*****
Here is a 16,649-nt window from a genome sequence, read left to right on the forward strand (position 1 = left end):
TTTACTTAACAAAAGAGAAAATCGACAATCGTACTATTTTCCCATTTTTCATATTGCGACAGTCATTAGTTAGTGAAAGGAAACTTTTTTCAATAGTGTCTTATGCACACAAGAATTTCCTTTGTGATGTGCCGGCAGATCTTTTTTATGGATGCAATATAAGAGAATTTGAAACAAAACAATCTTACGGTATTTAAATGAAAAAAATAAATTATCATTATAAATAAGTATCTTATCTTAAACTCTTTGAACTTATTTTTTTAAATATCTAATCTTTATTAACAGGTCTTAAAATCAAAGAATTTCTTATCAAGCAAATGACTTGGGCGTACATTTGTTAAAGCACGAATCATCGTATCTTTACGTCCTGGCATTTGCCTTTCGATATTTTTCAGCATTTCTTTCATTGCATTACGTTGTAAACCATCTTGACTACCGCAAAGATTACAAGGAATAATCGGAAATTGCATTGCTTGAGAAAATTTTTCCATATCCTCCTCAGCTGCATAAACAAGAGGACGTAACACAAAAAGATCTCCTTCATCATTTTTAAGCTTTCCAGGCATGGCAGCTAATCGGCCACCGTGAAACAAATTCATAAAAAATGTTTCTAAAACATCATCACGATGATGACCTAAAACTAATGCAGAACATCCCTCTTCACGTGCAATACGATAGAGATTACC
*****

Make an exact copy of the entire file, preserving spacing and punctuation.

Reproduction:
Here is a 16,649-nt window from a genome sequence, read left to right on the forward strand (position 1 = left end):
TTTACTTAACAAAAGAGAAAATCGACAATCGTACTATTTTCCCATTTTTCATATTGCGACAGTCATTAGTTAGTGAAAGGAAACTTTTTTCAATAGTGTCTTATGCACACAAGAATTTCCTTTGTGATGTGCCGGCAGATCTTTTTTATGGATGCAATATAAGAGAATTTGAAACAAAACAATCTTACGGTATTTAAATGAAAAAAATAAATTATCATTATAAATAAGTATCTTATCTTAAACTCTTTGAACTTATTTTTTTAAATATCTAATCTTTATTAACAGGTCTTAAAATCAAAGAATTTCTTATCAAGCAAATGACTTGGGCGTACATTTGTTAAAGCACGAATCATCGTATCTTTACGTCCTGGCATTTGCCTTTCGATATTTTTCAGCATTTCTTTCATTGCATTACGTTGTAAACCATCTTGACTACCGCAAAGATTACAAGGAATAATCGGAAATTGCATTGCTTGAGAAAATTTTTCCATATCCTCCTCAGCTGCATAAACAAGAGGACGTAACACAAAAAGATCTCCTTCATCATTTTTAAGCTTTCCAGGCATGGCAGCTAATCGGCCACCGTGAAACAAATTCATAAAAAATGTTTCTAAAACATCATCACGATGATGACCTAAAACTAATGCAGAACATCCCTCTTCACGTGCAATACGATAGAGATTACC